A man who lived his life as he was was told he should, not as he would have chosen to, is brought out of his shell by a beautiful young woman.
Defiant's crew is part of a fleet-wide movement to present a petition of grievances to the Admiralty. Violence must be no part of it. The continual sadism of Defiant's first officer makes this difficult, and when the captain is disabled, the chance for violence increases.
The Dung Beetle is late, the Parasite is asleep and Mrs Larva is more interested in her knitting than the director’s instructions. It’s clear: this amateur theatre company has a long way to go before they can perform their version of The Insect Play, a famous satirical work from 1922 by the brothers Karel and Josef Čapek which features insects with decidedly human traits: greed, egocentrism, jealousy.
This nautical story of star-crossed lovers kicks off when the Captain of the H.M.S. PINAFORE makes arrangements for his daughter to marry the Lord Admiral of the Navy. However, problems ensue when his daughter reveals she’s in love with a low-ranking seaman aboard her father’s ship. Ironically, the Captain finds himself in a similar position with a dockside vendor called Little Buttercup. The whole situation is turned on its head when Little Buttercup reveals a game-changing secret she has kept for decades... This is no ordinary production of G&S. It fairly zings along, bubbling with joie de vivre, good humour and spice. However, you won't like this version of Pinafore if you're a strict G&S traditionalist. Considerable liberties are taken with the script; two songs are left out and several songs adapted from other G&S operas are added; Act II has been radically changed - and the music is played on three Moog synthesizers, with never a violin in sight!
While sailing lawfully up the Yangste in 1949, the British warship Amethyst found its return to the open sea blocked by Communist Chinese shore batteries that unexpectedly opened fire. In charge, Lietenant Commander Kerans was not however prepared for his crew and his ship to remain as a hostage for the Chinese to use as an international pawn.
A fancy garden party turns into upper class prey when a colony of killer wasps mutates into seven foot tall predators.
Part of BFI collection "They Stand Ready."
In the summer of 1964 three unusual incidents took place on Lake Grace. The first two were totally unexplainable. The third, and most disturbing one, provided one clue... Based on the journal of Gwendolin Howard.
Documentary about Prison Officers
The word on everybody’s lips when it came to the Black Pencil winner was ‘beautiful’. An emotive and intelligent campaign, Mm-hmm united the judges almost unanimously when it came to choosing this as the winner. It was not only a great showcase of raw talent, it was produced brilliantly and with passion. You really feel like the students put everything into it.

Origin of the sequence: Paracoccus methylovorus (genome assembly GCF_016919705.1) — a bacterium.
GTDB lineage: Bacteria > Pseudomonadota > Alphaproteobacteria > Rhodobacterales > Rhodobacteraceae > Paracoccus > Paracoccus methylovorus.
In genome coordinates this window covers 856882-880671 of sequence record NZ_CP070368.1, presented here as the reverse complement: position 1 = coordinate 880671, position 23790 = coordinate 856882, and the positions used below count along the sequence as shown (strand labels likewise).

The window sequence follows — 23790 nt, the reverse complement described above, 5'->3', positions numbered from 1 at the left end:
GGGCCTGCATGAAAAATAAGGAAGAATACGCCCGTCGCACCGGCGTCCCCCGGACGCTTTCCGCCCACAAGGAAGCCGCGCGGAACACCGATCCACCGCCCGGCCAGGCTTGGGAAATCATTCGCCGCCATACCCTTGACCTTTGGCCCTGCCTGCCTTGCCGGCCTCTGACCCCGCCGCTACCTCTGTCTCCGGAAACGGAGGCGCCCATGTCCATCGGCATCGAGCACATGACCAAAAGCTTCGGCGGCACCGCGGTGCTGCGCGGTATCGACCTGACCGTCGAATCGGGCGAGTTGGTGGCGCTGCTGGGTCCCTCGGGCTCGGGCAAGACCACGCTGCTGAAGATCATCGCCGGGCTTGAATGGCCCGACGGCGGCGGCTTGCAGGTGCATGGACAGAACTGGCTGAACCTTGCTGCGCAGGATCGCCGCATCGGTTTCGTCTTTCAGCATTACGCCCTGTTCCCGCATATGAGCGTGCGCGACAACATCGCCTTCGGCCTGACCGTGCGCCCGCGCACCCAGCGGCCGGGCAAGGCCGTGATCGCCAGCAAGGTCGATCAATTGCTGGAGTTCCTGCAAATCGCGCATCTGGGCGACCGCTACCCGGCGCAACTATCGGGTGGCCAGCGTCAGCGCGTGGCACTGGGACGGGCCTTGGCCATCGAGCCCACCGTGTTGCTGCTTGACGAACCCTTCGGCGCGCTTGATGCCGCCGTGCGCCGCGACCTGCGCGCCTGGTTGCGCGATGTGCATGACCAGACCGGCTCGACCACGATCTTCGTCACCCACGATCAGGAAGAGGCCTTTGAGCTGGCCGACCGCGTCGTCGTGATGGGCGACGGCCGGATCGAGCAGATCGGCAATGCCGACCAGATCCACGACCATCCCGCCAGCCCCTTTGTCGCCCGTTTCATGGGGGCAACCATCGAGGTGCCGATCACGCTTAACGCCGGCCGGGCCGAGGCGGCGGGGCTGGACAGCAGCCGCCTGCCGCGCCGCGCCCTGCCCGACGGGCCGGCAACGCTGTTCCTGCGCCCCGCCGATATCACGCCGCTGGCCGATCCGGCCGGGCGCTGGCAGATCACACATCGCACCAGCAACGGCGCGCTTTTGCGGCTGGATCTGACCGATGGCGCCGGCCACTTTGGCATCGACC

Céline, 11, meets Peter, 40. Together they go on a "luminous journey" in his beautiful red truck. She, escaping her desperate and incestuous father; he, far from his native England and the sad memory of his lost wife and daughter. In the course of a few days, a few words, Céline experiences her first true moments of childhood and lightness, exhilaration and trust. Peter goes towards the last days of a life that he offers, like a sublime and aging angel, to this wounded child.
During the war against the communists, a Thai soldier risks his life to save a Hmong boy from a burning village in the north. The boy grows up to be Captain Songkiat, a soldier who pledges his loyalty to the The Thai nation. As the war wages on, he is sent to persuade the Hmong people in Khao Kor to side with the Thai army, but because of his Hmong blood, the army suspects that he might switch sides and sends another soldier to supervise him.
The D'Oyly Carte production of the Gilbert and Sullivan operetta of the same name. The story takes place aboard the British ship H.M.S. Pinafore. The captain's daughter, Josephine, is in love with a lower-class sailor, Ralph Rackstraw, although her father intends her to marry Sir Joseph Porter, the First Lord of the Admiralty. She abides by her father's wishes at first, but Sir Joseph's advocacy of the equality of humankind encourages Ralph and Josephine to overturn conventional social order. They declare their love for each other and eventually plan to elope. The captain discovers this plan, but, as in many of the Gilbert and Sullivan operas, a surprise disclosure changes things dramatically near the end of the story...
Ralph Rackstraw, a poor seaman, is in love with the captain's daughter, Josephine. But how can he ask her to marry him when she is of a higher social class?
H.M.S. Pinafore; or, The Lass That Loved a Sailor is a comic opera in two acts, with music by Arthur Sullivan and a libretto by W. S. Gilbert.
Part of BFI collection "Tales From the Shipyard".
Part of BFI collection "Tales From the Shipyard".